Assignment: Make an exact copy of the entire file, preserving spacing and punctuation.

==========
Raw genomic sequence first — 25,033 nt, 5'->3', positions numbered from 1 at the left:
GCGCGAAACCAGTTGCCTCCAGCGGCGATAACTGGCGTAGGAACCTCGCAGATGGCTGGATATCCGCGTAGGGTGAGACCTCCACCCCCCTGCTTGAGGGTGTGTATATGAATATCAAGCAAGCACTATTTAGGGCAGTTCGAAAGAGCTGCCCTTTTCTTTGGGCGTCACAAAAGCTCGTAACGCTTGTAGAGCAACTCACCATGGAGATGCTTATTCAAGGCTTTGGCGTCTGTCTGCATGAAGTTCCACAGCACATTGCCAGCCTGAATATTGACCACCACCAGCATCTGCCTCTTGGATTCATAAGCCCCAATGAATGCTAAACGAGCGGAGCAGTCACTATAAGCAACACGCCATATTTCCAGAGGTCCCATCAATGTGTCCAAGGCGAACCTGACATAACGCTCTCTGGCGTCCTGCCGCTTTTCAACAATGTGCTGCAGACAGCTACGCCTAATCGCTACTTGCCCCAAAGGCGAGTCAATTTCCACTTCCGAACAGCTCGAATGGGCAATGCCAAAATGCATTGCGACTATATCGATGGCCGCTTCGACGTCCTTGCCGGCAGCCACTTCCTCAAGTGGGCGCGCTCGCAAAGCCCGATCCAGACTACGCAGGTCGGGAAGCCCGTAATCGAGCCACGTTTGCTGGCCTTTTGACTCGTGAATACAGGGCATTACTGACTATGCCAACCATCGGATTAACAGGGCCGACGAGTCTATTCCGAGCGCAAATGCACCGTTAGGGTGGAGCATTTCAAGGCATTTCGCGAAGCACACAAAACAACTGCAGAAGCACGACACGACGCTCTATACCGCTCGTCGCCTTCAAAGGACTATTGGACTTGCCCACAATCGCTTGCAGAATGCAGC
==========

Raw genomic sequence first — 25,033 nt, 5'->3', positions numbered from 1 at the left:
GCGCGAAACCAGTTGCCTCCAGCGGCGATAACTGGCGTAGGAACCTCGCAGATGGCTGGATATCCGCGTAGGGTGAGACCTCCACCCCCCTGCTTGAGGGTGTGTATATGAATATCAAGCAAGCACTATTTAGGGCAGTTCGAAAGAGCTGCCCTTTTCTTTGGGCGTCACAAAAGCTCGTAACGCTTGTAGAGCAACTCACCATGGAGATGCTTATTCAAGGCTTTGGCGTCTGTCTGCATGAAGTTCCACAGCACATTGCCAGCCTGAATATTGACCACCACCAGCATCTGCCTCTTGGATTCATAAGCCCCAATGAATGCTAAACGAGCGGAGCAGTCACTATAAGCAACACGCCATATTTCCAGAGGTCCCATCAATGTGTCCAAGGCGAACCTGACATAACGCTCTCTGGCGTCCTGCCGCTTTTCAACAATGTGCTGCAGACAGCTACGCCTAATCGCTACTTGCCCCAAAGGCGAGTCAATTTCCACTTCCGAACAGCTCGAATGGGCAATGCCAAAATGCATTGCGACTATATCGATGGCCGCTTCGACGTCCTTGCCGGCAGCCACTTCCTCAAGTGGGCGCGCTCGCAAAGCCCGATCCAGACTACGCAGGTCGGGAAGCCCGTAATCGAGCCACGTTTGCTGGCCTTTTGACTCGTGAATACAGGGCATTACTGACTATGCCAACCATCGGATTAACAGGGCCGACGAGTCTATTCCGAGCGCAAATGCACCGTTAGGGTGGAGCATTTCAAGGCATTTCGCGAAGCACACAAAACAACTGCAGAAGCACGACACGACGCTCTATACCGCTCGTCGCCTTCAAAGGACTATTGGACTTGCCCACAATCGCTTGCAGAATGCAGC